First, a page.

Thank you to both NetGalley and Bloomsbury for gifting me a eARC of this book in exchange for my honest unbiased review
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I can see why my publishing friends have been raving about #SuchAFunAge. What a voice! Fresh, effortless and completely engrossing. There were so many points made, and I thought this would be a very sharp book. Instead, it's wonderfully subtle, even tender. Loved all the layers of this book. Definitely one for all book clubs.
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Tightly written exploration of the tension between 'staff' and the family with an overlay of American race relations.  Alix is a feminist blogger who is struggling with parenthood and an idea of where her career is going.  Her nanny Emira is broke but enjoys the job as her nanny, until she feels she is being used in a PR move to give Alix credibility.  Very readable.
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One of the most buzzed about debuts of 2020, Kiley Reid’s Such a Fun Age introduces thirty-something mother-of-two Alix, a successful blogger, along with twenty-five year old Emira, who works as Alix’s childminder. The story begins when Alix, experiencing a late night disturbance at home, calls on Emira to remove her three-year-old daughter Briar from a potentially dangerous situation, by way of taking her on a late-night outing to a nearby upscale grocery store. Once there, Emira attracts unwanted attention from a security guard who, upon seeing a black woman out late at night with a white child, jumps to the conclusion that Emira has kidnapped Briar. A heated conversation ensues, the whole scene is filmed by a late-night shopper, and by the time Briar’s dad races to the store to rectify the situation, Emira just wants to go home and forget about the whole thing. But Alix. Alix can’t forget about what happened. She’s offended, no outraged, on Emira’s behalf. She’s mortified too that her actions put Emira in such a potentially dangerous situation. Alix resolves to make things right.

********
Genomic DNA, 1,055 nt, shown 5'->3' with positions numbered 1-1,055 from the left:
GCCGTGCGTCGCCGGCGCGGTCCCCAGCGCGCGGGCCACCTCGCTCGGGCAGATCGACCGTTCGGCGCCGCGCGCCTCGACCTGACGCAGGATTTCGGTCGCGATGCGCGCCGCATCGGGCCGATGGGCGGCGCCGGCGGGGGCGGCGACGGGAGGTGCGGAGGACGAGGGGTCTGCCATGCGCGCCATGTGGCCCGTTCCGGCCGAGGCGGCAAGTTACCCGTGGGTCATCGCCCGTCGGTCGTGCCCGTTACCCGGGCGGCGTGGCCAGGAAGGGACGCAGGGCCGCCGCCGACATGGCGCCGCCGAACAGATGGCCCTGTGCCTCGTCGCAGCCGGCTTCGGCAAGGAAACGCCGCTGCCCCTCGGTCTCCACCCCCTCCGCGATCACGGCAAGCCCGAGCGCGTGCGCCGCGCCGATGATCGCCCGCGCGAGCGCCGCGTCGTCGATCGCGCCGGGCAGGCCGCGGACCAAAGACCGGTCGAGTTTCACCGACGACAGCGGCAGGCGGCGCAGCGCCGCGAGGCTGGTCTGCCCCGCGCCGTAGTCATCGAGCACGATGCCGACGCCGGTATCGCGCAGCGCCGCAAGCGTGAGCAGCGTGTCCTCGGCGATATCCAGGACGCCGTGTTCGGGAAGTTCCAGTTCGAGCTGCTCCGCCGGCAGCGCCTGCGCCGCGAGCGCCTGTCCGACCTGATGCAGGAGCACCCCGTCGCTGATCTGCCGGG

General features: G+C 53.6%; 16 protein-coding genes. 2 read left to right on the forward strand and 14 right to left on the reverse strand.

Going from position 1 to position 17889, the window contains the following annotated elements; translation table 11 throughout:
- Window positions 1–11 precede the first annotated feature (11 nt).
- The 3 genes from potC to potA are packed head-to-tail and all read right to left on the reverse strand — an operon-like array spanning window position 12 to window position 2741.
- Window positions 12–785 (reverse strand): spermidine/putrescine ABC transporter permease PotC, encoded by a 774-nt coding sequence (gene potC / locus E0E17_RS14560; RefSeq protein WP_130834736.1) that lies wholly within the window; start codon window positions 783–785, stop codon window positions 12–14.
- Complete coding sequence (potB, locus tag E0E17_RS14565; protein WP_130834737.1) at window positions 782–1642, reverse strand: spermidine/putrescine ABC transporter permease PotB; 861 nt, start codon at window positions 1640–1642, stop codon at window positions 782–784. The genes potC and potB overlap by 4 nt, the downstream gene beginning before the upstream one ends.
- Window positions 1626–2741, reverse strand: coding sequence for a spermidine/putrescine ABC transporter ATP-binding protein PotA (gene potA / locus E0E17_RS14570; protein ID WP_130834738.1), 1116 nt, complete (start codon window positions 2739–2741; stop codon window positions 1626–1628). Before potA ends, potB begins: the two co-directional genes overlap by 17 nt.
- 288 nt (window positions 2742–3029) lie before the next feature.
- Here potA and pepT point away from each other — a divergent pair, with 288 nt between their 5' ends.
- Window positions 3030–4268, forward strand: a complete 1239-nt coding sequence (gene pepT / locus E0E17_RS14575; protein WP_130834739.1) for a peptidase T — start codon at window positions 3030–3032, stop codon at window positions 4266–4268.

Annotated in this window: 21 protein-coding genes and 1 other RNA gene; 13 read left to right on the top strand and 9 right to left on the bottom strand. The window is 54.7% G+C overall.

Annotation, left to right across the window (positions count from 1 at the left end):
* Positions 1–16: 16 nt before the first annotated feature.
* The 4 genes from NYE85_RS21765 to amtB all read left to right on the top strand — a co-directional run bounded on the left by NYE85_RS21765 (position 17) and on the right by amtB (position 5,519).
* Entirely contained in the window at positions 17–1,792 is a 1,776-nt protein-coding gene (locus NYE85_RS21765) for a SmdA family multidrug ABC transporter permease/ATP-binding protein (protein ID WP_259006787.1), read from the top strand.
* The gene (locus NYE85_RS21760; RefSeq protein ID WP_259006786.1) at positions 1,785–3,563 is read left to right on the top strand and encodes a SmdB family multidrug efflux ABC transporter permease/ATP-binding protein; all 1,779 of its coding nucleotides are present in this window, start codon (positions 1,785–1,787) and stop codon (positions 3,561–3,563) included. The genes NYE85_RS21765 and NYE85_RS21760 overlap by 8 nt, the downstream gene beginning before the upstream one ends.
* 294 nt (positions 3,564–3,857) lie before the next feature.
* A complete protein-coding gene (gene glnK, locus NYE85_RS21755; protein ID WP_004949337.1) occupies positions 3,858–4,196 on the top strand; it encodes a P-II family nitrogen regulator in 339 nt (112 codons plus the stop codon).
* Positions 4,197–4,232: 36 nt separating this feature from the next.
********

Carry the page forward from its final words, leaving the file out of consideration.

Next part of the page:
A book that focuses of themes of race, class and privilege could make for a pretty weighty read, but thanks Reid’s easy breezy style, Such a Fun Age is a page-turner that downplays its unsettling inciting incident to instead focus on the relationship between Alix and Emira, two very different women, with almost nothing in common, who just happen to spend most of their days together.  While Emira loves spending time with Briar, with whom she shares an unbreakable bond, this twenty-something woman who loves to party with her friends, and has recently hooked up with the late-night-shopper who filmed the ‘grocery store incident,’ has no real interest in getting to know Alix. Simply put, all Emira wants from her relationship with Alix is the paycheck Alix hands her at the end of the working week. Alix, on the other hand, wants to get to know Emira. And while Alix knows she must be careful so as not to overstep, she’s determined to help Emira out – to improve the younger woman’s lot in life. The problem is: Emira never asked for Alix’s help.

As annoying characters go I have to say that Alix is pretty high up on the scale: privileged, successful and presumptuous in the extreme, it never occurs to Alix that her behaviour – she checks Emira’s text messages on the regular as a means of gaining information and making conversation – is wholly inappropriate. However, when a piece of Alix’s illicitly gained information leads to Emira accepting an invitation to Thanksgiving dinner, Alix gets more than she bargained for when a face from her past – one who knew Alex before she was Alix – shows up at her door. From that point on, Alix is more determined than ever to ‘Save Emira’ even when Emira makes it pretty clear that she doesn’t need saving. It also becomes pretty clear, as we learn more about Alix’s past - and her present - that Alix is not in a position to save anyone. Maybe, like most of us, she should just focus bettering herself. Problem is, Alix thinks she’s pretty much perfect. It’s everyone else that’s the problem.

A sharply observed, self-assured debut, Such a Fun Age is a compelling character study and social commentary that sparkles with wit, charm and a whole lot of sass.

http://daisychainbookreviews.blogspot.com/2020/02/book-review-such-fun-age-by-kiley-reid.html
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Such a cool book!

I picked up Such A Fun Age to read on my holidays and I was instantly hooked. It is funny, clever, and very original. I will definitely be looking out for more from Keily Reid in the future. 

Very highly recommended.
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I thoroughly enjoyed this book and it is not normally the kind of book I read.

It touches on many different issues that arise in relationships and the workplace that make it relatable but also make the characters unlikeable at some points which makes for a thought provoking read.

Read if you like a book to make you think. A well written debut.
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This story starts when Emira, a young black women, is accused of kidnapping Briar, the white two year old she babysits, when she is called to help out late one evening when there is a problem at Briars home - and for the main the story is of how Emira and her employer Alix deal with the aftermath of this & the video that was taken.